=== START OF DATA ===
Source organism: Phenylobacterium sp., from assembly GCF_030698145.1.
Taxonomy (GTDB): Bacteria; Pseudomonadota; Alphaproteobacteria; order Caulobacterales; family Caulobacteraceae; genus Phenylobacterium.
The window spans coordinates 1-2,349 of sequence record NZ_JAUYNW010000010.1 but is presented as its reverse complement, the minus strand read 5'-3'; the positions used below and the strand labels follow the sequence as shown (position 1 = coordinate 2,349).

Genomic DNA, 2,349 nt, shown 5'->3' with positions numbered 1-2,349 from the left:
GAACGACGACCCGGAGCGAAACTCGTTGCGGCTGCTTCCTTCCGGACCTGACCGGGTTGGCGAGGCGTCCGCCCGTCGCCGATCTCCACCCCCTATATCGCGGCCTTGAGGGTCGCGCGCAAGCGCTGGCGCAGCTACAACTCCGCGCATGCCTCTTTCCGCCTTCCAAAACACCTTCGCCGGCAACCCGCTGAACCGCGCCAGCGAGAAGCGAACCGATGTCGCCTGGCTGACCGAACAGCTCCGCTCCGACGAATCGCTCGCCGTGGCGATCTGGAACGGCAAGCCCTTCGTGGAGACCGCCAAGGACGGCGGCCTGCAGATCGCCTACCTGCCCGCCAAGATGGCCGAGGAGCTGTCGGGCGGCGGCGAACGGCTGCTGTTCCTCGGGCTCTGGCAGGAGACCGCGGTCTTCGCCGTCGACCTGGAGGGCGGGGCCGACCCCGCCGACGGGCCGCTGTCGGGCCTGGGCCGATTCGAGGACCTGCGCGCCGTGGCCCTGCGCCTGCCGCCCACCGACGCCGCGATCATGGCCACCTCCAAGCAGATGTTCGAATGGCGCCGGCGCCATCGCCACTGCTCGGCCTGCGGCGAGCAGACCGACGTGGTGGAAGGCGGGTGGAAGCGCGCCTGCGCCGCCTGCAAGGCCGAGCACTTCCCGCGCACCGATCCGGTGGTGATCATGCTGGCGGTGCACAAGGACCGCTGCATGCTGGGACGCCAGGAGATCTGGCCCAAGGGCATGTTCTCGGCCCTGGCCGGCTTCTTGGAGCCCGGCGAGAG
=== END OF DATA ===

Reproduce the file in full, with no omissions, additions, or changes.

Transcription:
Source organism: Phenylobacterium sp., from assembly GCF_030698145.1.
Taxonomy (GTDB): Bacteria; Pseudomonadota; Alphaproteobacteria; order Caulobacterales; family Caulobacteraceae; genus Phenylobacterium.
The window spans coordinates 1-2,349 of sequence record NZ_JAUYNW010000010.1 but is presented as its reverse complement, the minus strand read 5'-3'; the positions used below and the strand labels follow the sequence as shown (position 1 = coordinate 2,349).

Genomic DNA, 2,349 nt, shown 5'->3' with positions numbered 1-2,349 from the left:
GAACGACGACCCGGAGCGAAACTCGTTGCGGCTGCTTCCTTCCGGACCTGACCGGGTTGGCGAGGCGTCCGCCCGTCGCCGATCTCCACCCCCTATATCGCGGCCTTGAGGGTCGCGCGCAAGCGCTGGCGCAGCTACAACTCCGCGCATGCCTCTTTCCGCCTTCCAAAACACCTTCGCCGGCAACCCGCTGAACCGCGCCAGCGAGAAGCGAACCGATGTCGCCTGGCTGACCGAACAGCTCCGCTCCGACGAATCGCTCGCCGTGGCGATCTGGAACGGCAAGCCCTTCGTGGAGACCGCCAAGGACGGCGGCCTGCAGATCGCCTACCTGCCCGCCAAGATGGCCGAGGAGCTGTCGGGCGGCGGCGAACGGCTGCTGTTCCTCGGGCTCTGGCAGGAGACCGCGGTCTTCGCCGTCGACCTGGAGGGCGGGGCCGACCCCGCCGACGGGCCGCTGTCGGGCCTGGGCCGATTCGAGGACCTGCGCGCCGTGGCCCTGCGCCTGCCGCCCACCGACGCCGCGATCATGGCCACCTCCAAGCAGATGTTCGAATGGCGCCGGCGCCATCGCCACTGCTCGGCCTGCGGCGAGCAGACCGACGTGGTGGAAGGCGGGTGGAAGCGCGCCTGCGCCGCCTGCAAGGCCGAGCACTTCCCGCGCACCGATCCGGTGGTGATCATGCTGGCGGTGCACAAGGACCGCTGCATGCTGGGACGCCAGGAGATCTGGCCCAAGGGCATGTTCTCGGCCCTGGCCGGCTTCTTGGAGCCCGGCGAGAG